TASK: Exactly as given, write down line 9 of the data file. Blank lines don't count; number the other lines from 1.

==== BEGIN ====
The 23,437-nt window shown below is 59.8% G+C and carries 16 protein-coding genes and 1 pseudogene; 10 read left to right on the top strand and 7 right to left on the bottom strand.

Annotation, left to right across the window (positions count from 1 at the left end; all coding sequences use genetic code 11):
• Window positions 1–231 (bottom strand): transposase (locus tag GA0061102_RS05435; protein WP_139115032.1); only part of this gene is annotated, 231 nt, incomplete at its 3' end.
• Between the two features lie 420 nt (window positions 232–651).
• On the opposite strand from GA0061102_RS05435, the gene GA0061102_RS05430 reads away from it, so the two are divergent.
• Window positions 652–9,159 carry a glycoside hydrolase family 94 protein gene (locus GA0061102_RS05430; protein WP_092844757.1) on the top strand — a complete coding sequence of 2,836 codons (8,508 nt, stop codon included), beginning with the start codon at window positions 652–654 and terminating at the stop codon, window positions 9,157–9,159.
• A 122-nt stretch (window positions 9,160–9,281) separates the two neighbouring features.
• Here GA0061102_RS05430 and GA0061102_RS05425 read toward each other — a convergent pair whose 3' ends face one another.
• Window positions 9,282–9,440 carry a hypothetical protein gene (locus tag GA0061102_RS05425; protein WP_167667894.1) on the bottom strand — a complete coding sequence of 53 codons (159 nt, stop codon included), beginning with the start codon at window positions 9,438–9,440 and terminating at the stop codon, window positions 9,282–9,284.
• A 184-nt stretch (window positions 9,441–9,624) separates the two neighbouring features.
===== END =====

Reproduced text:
• Window positions 9,282–9,440 carry a hypothetical protein gene (locus tag GA0061102_RS05425; protein WP_167667894.1) on the bottom strand — a complete coding sequence of 53 codons (159 nt, stop codon included), beginning with the start codon at window positions 9,438–9,440 and terminating at the stop codon, window positions 9,282–9,284.